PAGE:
Iīve always been given opportunities to play the kind of music that I like, brass band music is an impressive place to immerse onself in, the swingbands (1930-1945 era) with all these original score and lately more american songbook, later Basie etc. Today I just flourish in music. However I should have, somehow, tried to learn to improvise, not at all sure that I would have been successful, but I think it could have broadened sort of, the musical experience.
So in retrospect: I, so used to studying, achieving academic, professional goals, why why did I not find a good teacher. Well I did, but that was 3 1/2 years ago. Better late than never
And I most certainly enjoy devoting so much time to practice and playing these days. Holy Grails come in very different appearances!
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Usedtobegood
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PostPosted: Fri Oct 13, 2017 4:35 am    Post subject: Reply with quote

Give up trumpet and learn to play the drums!
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markp
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PostPosted: Fri Oct 13, 2017 6:53 am    Post subject: Reply with quote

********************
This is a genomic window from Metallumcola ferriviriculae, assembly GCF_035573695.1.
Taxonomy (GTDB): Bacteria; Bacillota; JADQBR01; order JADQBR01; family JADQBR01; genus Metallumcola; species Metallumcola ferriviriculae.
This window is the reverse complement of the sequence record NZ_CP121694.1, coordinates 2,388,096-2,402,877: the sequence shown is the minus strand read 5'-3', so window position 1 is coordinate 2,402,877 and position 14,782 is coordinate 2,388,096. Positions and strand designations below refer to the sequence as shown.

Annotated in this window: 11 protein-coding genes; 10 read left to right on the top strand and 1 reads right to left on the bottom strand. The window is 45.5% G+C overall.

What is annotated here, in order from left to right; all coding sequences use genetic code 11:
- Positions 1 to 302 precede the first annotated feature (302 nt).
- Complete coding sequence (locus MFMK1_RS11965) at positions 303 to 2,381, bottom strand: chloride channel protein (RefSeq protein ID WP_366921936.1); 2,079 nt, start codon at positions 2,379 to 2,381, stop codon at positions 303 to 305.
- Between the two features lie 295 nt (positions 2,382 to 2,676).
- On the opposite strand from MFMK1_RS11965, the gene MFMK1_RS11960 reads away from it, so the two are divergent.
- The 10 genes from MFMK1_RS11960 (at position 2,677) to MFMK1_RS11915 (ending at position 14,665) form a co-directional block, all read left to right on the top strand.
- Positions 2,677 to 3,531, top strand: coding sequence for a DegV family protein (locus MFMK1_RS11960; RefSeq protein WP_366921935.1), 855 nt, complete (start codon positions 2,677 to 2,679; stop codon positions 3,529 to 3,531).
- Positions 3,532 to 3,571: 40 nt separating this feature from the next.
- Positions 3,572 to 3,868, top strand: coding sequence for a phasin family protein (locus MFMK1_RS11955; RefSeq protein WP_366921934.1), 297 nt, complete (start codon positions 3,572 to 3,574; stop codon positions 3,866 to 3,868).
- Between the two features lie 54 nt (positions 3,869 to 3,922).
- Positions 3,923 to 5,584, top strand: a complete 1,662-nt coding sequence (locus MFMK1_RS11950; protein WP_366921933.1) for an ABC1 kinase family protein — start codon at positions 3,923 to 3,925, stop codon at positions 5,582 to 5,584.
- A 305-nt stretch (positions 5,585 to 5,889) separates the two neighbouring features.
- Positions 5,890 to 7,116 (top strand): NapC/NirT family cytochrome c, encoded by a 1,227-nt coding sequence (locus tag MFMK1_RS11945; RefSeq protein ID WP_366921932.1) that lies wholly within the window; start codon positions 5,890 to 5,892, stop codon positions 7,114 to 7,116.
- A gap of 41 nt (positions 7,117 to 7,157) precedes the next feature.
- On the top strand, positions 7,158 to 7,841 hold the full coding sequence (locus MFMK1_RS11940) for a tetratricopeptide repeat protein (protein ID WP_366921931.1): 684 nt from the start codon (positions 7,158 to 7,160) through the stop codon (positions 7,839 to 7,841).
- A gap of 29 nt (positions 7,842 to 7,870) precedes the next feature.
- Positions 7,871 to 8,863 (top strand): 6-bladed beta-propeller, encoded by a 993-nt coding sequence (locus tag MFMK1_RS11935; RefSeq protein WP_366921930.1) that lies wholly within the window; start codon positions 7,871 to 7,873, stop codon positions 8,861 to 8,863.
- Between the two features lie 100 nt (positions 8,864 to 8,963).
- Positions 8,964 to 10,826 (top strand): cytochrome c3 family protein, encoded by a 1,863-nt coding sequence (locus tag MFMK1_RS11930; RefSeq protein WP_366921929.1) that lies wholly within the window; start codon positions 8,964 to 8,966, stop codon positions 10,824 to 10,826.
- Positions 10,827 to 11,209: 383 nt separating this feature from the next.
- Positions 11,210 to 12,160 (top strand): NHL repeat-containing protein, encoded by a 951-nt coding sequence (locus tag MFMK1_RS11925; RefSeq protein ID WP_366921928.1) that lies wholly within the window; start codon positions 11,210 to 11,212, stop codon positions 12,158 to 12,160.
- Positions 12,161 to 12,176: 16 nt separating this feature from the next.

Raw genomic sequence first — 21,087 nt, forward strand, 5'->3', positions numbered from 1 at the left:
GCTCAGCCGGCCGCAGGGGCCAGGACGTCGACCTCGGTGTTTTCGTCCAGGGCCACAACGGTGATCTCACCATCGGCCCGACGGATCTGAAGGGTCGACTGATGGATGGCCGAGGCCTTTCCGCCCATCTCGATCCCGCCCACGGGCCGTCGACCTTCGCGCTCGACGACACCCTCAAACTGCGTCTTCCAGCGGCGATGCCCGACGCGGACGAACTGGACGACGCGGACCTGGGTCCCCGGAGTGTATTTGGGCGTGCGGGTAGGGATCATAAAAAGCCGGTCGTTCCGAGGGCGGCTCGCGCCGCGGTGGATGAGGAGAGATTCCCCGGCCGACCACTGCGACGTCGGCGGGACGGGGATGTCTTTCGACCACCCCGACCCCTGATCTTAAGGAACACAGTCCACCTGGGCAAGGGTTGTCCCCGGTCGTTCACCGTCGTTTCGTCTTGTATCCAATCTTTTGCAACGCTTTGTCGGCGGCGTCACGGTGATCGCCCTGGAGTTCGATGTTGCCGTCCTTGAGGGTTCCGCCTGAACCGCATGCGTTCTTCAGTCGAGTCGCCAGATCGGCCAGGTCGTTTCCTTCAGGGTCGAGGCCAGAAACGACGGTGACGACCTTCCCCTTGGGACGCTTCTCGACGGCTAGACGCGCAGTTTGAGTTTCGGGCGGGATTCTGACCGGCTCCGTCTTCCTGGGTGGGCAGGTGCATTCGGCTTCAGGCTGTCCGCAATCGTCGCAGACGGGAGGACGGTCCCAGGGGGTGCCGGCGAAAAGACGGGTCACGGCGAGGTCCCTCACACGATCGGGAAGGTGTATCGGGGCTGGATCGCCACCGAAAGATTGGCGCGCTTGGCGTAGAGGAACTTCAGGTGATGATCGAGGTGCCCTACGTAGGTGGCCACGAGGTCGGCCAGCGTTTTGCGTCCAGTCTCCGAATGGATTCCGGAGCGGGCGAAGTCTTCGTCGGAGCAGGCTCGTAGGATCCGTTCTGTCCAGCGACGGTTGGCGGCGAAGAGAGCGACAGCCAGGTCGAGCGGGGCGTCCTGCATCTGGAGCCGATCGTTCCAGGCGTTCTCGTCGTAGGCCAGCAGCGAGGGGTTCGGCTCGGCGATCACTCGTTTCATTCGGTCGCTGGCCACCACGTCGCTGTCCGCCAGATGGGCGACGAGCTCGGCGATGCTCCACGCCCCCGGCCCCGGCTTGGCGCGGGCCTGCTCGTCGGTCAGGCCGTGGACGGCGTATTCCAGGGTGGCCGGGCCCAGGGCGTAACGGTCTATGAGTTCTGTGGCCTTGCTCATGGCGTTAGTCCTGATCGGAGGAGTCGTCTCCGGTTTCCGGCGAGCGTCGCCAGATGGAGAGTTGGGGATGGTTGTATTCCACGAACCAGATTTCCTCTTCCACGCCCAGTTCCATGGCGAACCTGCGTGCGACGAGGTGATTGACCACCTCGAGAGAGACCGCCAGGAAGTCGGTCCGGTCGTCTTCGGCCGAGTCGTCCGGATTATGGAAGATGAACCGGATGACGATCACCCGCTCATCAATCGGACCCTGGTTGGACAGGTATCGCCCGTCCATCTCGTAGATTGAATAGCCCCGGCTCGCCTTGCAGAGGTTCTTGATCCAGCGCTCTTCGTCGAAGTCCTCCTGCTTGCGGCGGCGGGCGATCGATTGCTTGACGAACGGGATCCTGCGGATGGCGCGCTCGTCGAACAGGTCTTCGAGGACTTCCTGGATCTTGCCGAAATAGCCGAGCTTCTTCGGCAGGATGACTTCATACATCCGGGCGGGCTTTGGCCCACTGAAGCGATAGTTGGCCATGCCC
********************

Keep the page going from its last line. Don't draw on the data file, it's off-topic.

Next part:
SMrtn wrote:
All you piano player, guitar player wannabes - what the hell are you doing on a trumpet forum?

You either like the entire trumpet shtick, or you don't. I don't get it.


I think you are mis-understanding. Playing piano can only strengthen your musicianship and make you a better jazz player. Just look at Arturo Sandoval and Carl Saunders. Both play great piano.

I also wish I had stuck with piano when I was younger.
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BIGBUSHI
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PostPosted: Fri Oct 13, 2017 7:11 am    Post subject: Reply with quote

I would start by eliminating the notion that I could muscle the trumpet into
doing what I want it to do. I literally wasted decades thinking that giant breaths and a super strong embouchure was going equate to power, range and endurance. I had some excellent teachers who played this way successfully. It didn't work for me consistently. I would have on days and off days no matter how much I practiced. I now play much more relaxed all night long with range well into the ledger lines. I wish I had discovered this when I was 15.